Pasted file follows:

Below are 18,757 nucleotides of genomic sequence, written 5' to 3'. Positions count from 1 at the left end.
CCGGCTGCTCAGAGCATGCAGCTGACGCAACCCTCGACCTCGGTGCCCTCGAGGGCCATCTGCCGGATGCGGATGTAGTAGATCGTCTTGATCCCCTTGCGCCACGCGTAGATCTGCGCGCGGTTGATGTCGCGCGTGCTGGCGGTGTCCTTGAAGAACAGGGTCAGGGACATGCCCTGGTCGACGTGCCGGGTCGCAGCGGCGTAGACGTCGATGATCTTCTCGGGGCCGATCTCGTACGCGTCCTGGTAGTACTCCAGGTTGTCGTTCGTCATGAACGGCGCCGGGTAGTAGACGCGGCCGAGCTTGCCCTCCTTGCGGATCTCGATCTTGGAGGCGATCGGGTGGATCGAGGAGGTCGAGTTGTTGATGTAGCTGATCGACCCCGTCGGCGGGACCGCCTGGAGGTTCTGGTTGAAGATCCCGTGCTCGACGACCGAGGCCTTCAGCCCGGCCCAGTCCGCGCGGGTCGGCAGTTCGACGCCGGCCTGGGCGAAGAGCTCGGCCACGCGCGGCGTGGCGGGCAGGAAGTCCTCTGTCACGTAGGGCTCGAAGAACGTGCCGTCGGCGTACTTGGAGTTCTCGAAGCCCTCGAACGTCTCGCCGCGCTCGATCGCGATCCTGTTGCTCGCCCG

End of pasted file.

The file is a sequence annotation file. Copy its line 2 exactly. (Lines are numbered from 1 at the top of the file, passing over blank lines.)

CCGGCTGCTCAGAGCATGCAGCTGACGCAACCCTCGACCTCGGTGCCCTCGAGGGCCATCTGCCGGATGCGGATGTAGTAGATCGTCTTGATCCCCTTGCGCCACGCGTAGATCTGCGCGCGGTTGATGTCGCGCGTGCTGGCGGTGTCCTTGAAGAACAGGGTCAGGGACATGCCCTGGTCGACGTGCCGGGTCGCAGCGGCGTAGACGTCGATGATCTTCTCGGGGCCGATCTCGTACGCGTCCTGGTAGTACTCCAGGTTGTCGTTCGTCATGAACGGCGCCGGGTAGTAGACGCGGCCGAGCTTGCCCTCCTTGCGGATCTCGATCTTGGAGGCGATCGGGTGGATCGAGGAGGTCGAGTTGTTGATGTAGCTGATCGACCCCGTCGGCGGGACCGCCTGGAGGTTCTGGTTGAAGATCCCGTGCTCGACGACCGAGGCCTTCAGCCCGGCCCAGTCCGCGCGGGTCGGCAGTTCGACGCCGGCCTGGGCGAAGAGCTCGGCCACGCGCGGCGTGGCGGGCAGGAAGTCCTCTGTCACGTAGGGCTCGAAGAACGTGCCGTCGGCGTACTTGGAGTTCTCGAAGCCCTCGAACGTCTCGCCGCGCTCGATCGCGATCCTGTTGCTCGCCCG